Finally got these bad boys installed!
Huge shoutout to AMX Performance aka Recaro Max for supplying the covers in early 2019. Back then, he had just started obtaining OEM BMW hide for all the Recaro builds you see on social media these days. The workmanship is fantastic, with perfect seams and 100% original quality leather. He even provides the covers with the original Recaro attachments for a complete factory swap without the use of hog rings or any custom work. Shipping from Poland was very quick and the parcel was carefully packaged. He even offered some customer support for the questions I had going along with the DIY process despite having no obligation to do so. I cannot praise AMX’s products enough.
I also bought aftermarket heating elements in a quest to integrate them with factory center console heating controls. Nowadays AMX sells the OEM BMW heating elements for a complete PnP solution with factory controls – if only he had them back in April last year!
- Various small flat head screwdrivers and picks
- various sockets, wrenches, and torx bits (to remove stock seat belt receptacle assembly) depending on your mounting hardware
- set of seat heating elements
- wire stripper & scissors
- electrical tape
- cloth wrapping tape
- soldering kit
What I Did
Using the videos on AMX’s YouTube channel, I removed the stock black covers on the Sportster CS seats and replaced with AMX supplied covers. I went with OEM Fox Red hide, embossed ///M logo in the headrest, and a ///M tricolor motif in a nod to the E36 M3 Vader seats I always lusted for back in my E36 days.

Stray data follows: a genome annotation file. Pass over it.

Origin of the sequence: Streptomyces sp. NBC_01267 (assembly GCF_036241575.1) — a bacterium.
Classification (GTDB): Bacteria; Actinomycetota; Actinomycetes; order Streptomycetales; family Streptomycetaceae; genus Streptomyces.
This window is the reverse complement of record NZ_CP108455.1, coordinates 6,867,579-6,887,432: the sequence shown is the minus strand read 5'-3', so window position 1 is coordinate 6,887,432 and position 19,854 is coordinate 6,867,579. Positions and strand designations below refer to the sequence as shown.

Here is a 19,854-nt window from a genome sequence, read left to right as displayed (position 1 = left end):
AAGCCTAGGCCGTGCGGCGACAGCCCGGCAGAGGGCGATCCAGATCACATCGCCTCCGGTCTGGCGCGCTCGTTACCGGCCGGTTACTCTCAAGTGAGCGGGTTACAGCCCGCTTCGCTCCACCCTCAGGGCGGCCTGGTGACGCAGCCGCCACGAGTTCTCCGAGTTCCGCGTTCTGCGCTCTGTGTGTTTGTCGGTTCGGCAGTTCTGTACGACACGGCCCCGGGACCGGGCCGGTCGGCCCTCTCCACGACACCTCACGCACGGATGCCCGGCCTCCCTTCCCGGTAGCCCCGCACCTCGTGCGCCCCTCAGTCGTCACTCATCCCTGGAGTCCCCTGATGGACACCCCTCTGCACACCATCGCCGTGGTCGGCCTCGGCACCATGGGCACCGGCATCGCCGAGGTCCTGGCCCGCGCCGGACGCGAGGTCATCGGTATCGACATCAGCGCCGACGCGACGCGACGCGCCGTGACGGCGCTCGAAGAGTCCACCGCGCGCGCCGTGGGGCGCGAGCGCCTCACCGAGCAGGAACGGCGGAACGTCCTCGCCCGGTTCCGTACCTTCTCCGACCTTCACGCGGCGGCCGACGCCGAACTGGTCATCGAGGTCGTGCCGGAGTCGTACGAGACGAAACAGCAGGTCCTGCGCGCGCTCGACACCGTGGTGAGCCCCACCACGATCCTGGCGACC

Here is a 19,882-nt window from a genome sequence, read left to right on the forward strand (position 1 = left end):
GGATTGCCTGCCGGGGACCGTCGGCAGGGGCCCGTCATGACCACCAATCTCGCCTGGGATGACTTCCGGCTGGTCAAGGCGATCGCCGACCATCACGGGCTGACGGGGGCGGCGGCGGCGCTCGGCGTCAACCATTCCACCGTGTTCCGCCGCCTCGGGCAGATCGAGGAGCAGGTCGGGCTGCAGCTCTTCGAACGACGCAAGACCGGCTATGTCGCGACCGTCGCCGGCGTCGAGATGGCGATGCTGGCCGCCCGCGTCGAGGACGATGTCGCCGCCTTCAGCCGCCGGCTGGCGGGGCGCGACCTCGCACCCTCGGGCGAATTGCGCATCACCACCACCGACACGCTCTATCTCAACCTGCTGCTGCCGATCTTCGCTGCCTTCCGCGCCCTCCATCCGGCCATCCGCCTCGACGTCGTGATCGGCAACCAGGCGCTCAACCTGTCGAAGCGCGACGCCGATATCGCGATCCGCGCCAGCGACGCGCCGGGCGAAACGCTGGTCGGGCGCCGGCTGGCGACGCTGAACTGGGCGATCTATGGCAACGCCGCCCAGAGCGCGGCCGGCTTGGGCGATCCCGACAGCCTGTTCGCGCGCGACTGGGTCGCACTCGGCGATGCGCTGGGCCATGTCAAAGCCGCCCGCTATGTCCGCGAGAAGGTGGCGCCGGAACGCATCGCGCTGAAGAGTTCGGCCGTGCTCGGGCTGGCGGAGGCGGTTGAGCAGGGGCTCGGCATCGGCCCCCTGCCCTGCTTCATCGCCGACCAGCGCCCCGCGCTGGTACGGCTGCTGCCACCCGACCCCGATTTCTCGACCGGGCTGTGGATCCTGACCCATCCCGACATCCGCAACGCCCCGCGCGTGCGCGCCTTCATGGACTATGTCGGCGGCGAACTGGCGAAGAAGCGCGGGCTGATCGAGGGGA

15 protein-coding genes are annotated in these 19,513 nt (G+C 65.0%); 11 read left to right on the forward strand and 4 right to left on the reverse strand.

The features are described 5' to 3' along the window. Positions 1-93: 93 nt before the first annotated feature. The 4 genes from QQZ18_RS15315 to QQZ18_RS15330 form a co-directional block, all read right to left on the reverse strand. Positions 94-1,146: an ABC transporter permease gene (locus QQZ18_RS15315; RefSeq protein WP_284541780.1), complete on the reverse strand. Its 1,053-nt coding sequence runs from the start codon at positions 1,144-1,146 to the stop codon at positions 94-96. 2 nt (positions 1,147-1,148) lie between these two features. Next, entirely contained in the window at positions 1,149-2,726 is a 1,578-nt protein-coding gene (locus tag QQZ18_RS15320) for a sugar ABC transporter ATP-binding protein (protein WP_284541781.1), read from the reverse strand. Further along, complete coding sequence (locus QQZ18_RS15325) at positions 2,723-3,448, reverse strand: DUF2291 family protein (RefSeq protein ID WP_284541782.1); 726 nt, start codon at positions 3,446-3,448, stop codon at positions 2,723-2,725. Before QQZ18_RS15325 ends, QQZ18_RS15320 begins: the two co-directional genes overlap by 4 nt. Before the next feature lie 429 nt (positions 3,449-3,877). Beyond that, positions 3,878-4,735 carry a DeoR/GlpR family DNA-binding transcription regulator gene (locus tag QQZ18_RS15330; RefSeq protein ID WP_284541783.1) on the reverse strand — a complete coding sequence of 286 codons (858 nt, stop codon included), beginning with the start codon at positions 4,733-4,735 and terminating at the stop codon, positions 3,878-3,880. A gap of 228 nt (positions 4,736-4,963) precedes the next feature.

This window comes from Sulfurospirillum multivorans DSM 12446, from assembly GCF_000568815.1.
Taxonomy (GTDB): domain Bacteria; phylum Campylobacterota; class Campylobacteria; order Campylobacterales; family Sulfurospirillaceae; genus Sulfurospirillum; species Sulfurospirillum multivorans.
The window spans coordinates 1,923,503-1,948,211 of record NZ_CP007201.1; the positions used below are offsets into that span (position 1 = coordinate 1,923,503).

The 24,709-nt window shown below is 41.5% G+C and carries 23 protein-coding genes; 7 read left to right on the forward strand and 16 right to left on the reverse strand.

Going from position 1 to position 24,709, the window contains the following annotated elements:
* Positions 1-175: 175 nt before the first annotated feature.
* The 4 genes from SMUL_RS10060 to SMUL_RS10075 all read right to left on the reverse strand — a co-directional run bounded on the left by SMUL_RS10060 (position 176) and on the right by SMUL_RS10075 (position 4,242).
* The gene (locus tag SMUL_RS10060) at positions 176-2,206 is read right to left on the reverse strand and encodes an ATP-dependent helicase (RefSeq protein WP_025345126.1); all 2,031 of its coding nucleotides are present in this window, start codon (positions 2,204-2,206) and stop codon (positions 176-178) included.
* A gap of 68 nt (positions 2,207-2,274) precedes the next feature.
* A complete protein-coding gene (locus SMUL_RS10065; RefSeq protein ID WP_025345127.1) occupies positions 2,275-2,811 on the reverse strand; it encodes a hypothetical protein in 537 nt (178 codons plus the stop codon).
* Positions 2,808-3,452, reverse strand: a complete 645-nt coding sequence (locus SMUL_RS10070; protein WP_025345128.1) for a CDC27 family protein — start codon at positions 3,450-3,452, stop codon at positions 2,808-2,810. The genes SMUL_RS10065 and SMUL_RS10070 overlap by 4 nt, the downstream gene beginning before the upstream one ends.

- Started by peeling back the sealing gaskets from the headrest and worked my way down:
- Carefully peeled back the Velcro attachments near the seat belt cutouts:
- Unclipped the attachments from the tension clips (in red along the backrest pictured below):
- Installed aftermarket seat heating elements on the seat cushion and backrest foams.
- Painted the cutout surrounds in a metallic satin silver:
- All re-upholstered and buttoned up ready for wiring. You can see the creases and wrinkles needing to be tightened up with a heat gun (explained below):
- Wired the cushion and backrest elements directly to the stock E92 underseat power and ground sources with the original BMW connections and plugs. This works perfectly as there is a heavy-duty power and ground wiring source, the stock seats use these to power the underseat module which controls heating and power adjustments. Clearly the power supply is adequate for powering only a heater circuit. And this source is fused at the Junction Box with a 30A fuse so it’s a safe source.
- Luckily, the original Sportster seat frames already have provisions for installing a heating switch! In my case, my aftermarket kit’s switch dimensions are identical to the ones Recaro uses. I bet they use this supplier as well… I simply popped the switches into these cutouts.
- Installed the stock seat belt tensioner and connected it to the car’s stock wiring and coded out a few items.
- Used OEM wire management attachments which – again, luckily – fit into the various cutouts underneath the Recaro seat frames. Using OE factory cloth tape, I cleaned up my wiring to be as original looking and out of the way as possible. OE plugs/connectors were used for a full plug and play and 100% reversible solution.